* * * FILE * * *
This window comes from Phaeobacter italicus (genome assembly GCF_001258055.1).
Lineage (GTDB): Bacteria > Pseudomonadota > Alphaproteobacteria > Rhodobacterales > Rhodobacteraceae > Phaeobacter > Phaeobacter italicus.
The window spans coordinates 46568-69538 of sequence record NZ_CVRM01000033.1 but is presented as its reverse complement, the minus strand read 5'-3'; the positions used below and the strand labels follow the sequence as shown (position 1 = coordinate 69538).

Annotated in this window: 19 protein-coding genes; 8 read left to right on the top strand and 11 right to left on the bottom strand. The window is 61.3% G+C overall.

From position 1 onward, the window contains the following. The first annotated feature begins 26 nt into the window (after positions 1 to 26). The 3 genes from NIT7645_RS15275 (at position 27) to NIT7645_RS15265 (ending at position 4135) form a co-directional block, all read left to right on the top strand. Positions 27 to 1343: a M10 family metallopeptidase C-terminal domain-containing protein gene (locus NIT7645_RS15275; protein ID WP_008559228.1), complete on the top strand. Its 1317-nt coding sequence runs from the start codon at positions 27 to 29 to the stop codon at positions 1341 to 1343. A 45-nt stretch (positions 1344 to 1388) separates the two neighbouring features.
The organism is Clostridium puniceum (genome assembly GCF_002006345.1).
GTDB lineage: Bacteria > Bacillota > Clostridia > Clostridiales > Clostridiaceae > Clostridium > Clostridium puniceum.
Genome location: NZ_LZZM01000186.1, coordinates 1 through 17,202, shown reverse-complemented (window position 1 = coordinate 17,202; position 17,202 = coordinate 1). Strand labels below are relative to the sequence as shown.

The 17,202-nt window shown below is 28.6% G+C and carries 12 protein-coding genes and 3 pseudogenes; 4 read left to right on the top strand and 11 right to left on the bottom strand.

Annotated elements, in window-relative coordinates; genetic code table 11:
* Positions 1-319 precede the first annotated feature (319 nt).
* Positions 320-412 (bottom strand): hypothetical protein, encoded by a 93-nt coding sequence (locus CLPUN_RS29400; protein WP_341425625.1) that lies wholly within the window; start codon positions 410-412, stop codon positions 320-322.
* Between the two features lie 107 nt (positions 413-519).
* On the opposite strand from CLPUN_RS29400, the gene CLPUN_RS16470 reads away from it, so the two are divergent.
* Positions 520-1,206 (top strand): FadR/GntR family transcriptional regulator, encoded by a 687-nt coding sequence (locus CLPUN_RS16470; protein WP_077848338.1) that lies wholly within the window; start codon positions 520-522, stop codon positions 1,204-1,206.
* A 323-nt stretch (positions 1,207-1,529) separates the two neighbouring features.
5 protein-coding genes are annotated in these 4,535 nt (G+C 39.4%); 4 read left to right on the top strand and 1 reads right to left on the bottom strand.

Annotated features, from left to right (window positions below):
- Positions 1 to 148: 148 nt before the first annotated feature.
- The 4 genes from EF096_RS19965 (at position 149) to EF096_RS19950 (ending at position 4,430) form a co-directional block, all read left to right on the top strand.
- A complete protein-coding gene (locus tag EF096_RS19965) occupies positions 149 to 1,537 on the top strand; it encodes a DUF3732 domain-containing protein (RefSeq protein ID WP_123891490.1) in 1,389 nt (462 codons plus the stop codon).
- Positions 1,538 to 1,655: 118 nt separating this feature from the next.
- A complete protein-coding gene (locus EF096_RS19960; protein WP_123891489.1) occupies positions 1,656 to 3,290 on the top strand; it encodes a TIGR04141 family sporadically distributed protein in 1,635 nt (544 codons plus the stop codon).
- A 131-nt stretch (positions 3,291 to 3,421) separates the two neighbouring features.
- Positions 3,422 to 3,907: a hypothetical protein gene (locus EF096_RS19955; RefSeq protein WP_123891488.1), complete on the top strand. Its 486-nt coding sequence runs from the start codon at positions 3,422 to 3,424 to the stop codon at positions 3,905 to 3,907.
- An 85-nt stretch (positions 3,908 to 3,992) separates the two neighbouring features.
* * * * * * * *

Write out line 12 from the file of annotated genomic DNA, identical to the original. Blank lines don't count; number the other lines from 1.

* Positions 320-412 (bottom strand): hypothetical protein, encoded by a 93-nt coding sequence (locus CLPUN_RS29400; protein WP_341425625.1) that lies wholly within the window; start codon positions 410-412, stop codon positions 320-322.